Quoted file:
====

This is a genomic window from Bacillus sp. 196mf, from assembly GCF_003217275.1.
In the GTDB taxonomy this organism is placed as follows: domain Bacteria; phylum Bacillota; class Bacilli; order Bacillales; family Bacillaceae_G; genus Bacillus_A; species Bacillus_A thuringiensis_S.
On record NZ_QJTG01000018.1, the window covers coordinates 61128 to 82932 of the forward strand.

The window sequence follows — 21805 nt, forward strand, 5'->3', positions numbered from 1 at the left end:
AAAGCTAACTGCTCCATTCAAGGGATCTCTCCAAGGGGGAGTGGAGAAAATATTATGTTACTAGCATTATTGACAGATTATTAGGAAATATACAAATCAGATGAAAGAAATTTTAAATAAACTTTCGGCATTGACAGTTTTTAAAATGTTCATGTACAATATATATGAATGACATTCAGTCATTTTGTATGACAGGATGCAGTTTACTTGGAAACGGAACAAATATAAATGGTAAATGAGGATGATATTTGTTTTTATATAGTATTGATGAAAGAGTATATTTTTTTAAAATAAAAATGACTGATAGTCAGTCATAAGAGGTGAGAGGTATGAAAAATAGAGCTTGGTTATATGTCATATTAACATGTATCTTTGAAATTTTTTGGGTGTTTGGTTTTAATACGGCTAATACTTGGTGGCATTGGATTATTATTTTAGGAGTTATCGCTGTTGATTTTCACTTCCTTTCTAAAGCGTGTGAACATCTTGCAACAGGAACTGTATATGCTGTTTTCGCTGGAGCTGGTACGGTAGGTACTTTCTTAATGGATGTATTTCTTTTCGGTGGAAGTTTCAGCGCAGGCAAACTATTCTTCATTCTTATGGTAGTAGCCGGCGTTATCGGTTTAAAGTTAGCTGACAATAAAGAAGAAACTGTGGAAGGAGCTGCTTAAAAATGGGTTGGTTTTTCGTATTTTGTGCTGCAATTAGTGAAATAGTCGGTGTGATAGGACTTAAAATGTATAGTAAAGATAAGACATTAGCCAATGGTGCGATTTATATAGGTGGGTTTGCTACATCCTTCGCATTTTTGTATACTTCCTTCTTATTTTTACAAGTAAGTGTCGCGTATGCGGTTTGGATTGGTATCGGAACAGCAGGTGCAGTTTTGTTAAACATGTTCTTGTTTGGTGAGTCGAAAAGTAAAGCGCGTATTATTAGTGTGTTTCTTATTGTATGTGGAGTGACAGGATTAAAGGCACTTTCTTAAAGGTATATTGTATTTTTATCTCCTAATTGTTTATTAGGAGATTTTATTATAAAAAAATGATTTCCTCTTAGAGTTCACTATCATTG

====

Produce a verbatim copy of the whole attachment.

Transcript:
This is a genomic window from Bacillus sp. 196mf, from assembly GCF_003217275.1.
In the GTDB taxonomy this organism is placed as follows: domain Bacteria; phylum Bacillota; class Bacilli; order Bacillales; family Bacillaceae_G; genus Bacillus_A; species Bacillus_A thuringiensis_S.
On record NZ_QJTG01000018.1, the window covers coordinates 61128 to 82932 of the forward strand.

The window sequence follows — 21805 nt, forward strand, 5'->3', positions numbered from 1 at the left end:
AAAGCTAACTGCTCCATTCAAGGGATCTCTCCAAGGGGGAGTGGAGAAAATATTATGTTACTAGCATTATTGACAGATTATTAGGAAATATACAAATCAGATGAAAGAAATTTTAAATAAACTTTCGGCATTGACAGTTTTTAAAATGTTCATGTACAATATATATGAATGACATTCAGTCATTTTGTATGACAGGATGCAGTTTACTTGGAAACGGAACAAATATAAATGGTAAATGAGGATGATATTTGTTTTTATATAGTATTGATGAAAGAGTATATTTTTTTAAAATAAAAATGACTGATAGTCAGTCATAAGAGGTGAGAGGTATGAAAAATAGAGCTTGGTTATATGTCATATTAACATGTATCTTTGAAATTTTTTGGGTGTTTGGTTTTAATACGGCTAATACTTGGTGGCATTGGATTATTATTTTAGGAGTTATCGCTGTTGATTTTCACTTCCTTTCTAAAGCGTGTGAACATCTTGCAACAGGAACTGTATATGCTGTTTTCGCTGGAGCTGGTACGGTAGGTACTTTCTTAATGGATGTATTTCTTTTCGGTGGAAGTTTCAGCGCAGGCAAACTATTCTTCATTCTTATGGTAGTAGCCGGCGTTATCGGTTTAAAGTTAGCTGACAATAAAGAAGAAACTGTGGAAGGAGCTGCTTAAAAATGGGTTGGTTTTTCGTATTTTGTGCTGCAATTAGTGAAATAGTCGGTGTGATAGGACTTAAAATGTATAGTAAAGATAAGACATTAGCCAATGGTGCGATTTATATAGGTGGGTTTGCTACATCCTTCGCATTTTTGTATACTTCCTTCTTATTTTTACAAGTAAGTGTCGCGTATGCGGTTTGGATTGGTATCGGAACAGCAGGTGCAGTTTTGTTAAACATGTTCTTGTTTGGTGAGTCGAAAAGTAAAGCGCGTATTATTAGTGTGTTTCTTATTGTATGTGGAGTGACAGGATTAAAGGCACTTTCTTAAAGGTATATTGTATTTTTATCTCCTAATTGTTTATTAGGAGATTTTATTATAAAAAAATGATTTCCTCTTAGAGTTCACTATCATTG